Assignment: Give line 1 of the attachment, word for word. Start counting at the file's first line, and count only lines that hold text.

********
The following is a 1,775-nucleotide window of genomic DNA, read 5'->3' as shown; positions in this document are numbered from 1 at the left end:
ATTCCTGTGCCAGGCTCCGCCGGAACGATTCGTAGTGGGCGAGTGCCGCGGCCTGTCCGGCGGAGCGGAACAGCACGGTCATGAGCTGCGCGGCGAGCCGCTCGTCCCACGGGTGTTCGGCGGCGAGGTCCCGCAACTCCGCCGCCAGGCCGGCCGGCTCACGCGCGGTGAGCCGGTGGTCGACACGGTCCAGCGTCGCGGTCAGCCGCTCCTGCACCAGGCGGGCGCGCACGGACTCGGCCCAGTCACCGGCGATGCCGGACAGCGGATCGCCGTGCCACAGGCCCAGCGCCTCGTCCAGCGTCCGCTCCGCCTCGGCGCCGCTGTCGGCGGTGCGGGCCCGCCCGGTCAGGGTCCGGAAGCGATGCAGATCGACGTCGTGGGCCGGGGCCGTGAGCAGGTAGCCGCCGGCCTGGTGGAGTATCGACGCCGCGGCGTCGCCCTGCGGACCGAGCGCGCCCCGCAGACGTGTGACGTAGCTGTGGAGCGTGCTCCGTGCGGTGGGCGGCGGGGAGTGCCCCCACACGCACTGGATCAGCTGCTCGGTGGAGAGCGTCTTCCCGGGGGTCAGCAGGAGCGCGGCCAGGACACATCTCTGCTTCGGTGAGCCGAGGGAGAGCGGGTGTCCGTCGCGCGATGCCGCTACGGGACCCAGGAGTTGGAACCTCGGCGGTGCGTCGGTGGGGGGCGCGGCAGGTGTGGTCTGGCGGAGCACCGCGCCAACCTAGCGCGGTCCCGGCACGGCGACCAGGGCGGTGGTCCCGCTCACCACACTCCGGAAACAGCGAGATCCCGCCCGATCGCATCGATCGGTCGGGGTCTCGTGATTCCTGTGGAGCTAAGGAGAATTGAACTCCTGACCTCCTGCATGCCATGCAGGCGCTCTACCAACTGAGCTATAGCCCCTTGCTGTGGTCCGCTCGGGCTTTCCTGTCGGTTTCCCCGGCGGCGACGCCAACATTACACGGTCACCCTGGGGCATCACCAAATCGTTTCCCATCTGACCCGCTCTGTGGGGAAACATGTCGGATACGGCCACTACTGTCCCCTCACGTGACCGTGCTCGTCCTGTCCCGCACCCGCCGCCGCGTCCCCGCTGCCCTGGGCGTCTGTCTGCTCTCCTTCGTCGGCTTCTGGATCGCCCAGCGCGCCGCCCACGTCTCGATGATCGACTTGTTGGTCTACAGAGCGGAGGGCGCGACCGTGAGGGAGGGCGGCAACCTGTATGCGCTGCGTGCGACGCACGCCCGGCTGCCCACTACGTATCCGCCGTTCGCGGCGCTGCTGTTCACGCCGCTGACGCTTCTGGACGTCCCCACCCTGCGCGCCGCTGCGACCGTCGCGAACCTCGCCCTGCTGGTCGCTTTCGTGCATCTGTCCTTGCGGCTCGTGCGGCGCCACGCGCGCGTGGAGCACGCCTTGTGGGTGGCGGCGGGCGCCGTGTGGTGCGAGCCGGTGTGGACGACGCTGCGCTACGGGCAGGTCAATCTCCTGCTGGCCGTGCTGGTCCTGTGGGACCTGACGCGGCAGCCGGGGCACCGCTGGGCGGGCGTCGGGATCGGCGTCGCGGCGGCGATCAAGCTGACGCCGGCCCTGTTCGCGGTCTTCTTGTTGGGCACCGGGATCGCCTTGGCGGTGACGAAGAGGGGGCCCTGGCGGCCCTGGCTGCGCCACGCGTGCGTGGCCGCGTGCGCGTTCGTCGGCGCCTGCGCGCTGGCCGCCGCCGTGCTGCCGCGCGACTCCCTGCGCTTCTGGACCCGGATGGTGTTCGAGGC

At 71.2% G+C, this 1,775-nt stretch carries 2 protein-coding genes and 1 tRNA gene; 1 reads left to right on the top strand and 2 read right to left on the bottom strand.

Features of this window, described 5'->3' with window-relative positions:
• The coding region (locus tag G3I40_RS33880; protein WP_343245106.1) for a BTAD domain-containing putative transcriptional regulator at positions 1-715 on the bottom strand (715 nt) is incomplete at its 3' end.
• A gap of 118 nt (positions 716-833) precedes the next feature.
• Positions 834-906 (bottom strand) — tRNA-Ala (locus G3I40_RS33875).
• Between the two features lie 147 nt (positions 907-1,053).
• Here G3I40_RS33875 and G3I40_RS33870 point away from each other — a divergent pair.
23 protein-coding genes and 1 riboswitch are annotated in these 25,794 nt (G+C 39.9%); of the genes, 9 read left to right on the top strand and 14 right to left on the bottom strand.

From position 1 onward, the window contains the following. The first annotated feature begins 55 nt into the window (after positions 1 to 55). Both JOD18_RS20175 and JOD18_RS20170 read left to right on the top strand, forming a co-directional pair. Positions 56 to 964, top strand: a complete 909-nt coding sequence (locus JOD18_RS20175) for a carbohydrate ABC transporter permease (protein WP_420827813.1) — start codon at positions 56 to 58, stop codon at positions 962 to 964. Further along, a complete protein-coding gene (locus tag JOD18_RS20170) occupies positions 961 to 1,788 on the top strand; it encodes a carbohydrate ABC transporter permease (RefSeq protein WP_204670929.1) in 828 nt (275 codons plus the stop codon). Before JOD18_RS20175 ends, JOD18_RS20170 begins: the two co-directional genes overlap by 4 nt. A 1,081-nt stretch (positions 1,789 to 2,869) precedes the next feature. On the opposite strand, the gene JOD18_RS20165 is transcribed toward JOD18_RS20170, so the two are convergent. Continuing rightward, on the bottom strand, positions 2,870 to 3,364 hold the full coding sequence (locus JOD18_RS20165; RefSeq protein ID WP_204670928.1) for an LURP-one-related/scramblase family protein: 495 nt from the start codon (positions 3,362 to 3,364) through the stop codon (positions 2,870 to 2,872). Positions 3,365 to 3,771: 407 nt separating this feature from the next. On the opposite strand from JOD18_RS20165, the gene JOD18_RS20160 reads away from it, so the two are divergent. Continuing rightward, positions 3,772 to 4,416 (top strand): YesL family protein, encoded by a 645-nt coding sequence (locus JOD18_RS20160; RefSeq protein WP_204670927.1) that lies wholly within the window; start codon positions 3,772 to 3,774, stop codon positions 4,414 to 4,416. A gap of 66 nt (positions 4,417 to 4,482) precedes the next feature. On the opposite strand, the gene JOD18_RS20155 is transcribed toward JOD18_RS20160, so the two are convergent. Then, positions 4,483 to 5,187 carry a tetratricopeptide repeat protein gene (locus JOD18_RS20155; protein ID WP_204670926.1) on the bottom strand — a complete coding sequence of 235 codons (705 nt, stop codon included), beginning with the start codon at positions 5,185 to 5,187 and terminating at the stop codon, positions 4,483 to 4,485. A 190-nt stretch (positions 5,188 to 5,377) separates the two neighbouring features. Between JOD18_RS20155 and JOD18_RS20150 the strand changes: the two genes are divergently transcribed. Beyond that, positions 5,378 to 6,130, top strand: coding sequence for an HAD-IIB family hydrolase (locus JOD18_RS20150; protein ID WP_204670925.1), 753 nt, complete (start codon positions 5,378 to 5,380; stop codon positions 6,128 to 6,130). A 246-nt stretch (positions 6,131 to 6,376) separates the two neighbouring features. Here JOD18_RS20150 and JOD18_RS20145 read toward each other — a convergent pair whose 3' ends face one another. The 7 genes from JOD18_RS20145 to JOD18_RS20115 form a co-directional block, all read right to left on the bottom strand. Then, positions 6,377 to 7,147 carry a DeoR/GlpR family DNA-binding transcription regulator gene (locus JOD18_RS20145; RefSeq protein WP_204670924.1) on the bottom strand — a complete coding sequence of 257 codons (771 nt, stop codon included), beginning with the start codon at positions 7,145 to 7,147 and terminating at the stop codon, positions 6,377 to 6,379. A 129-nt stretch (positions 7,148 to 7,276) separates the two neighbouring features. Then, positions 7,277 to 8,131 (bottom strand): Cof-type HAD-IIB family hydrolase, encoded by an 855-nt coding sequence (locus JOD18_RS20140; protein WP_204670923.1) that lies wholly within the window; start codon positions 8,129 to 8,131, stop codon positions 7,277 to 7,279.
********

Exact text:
The following is a 1,775-nucleotide window of genomic DNA, read 5'->3' as shown; positions in this document are numbered from 1 at the left end: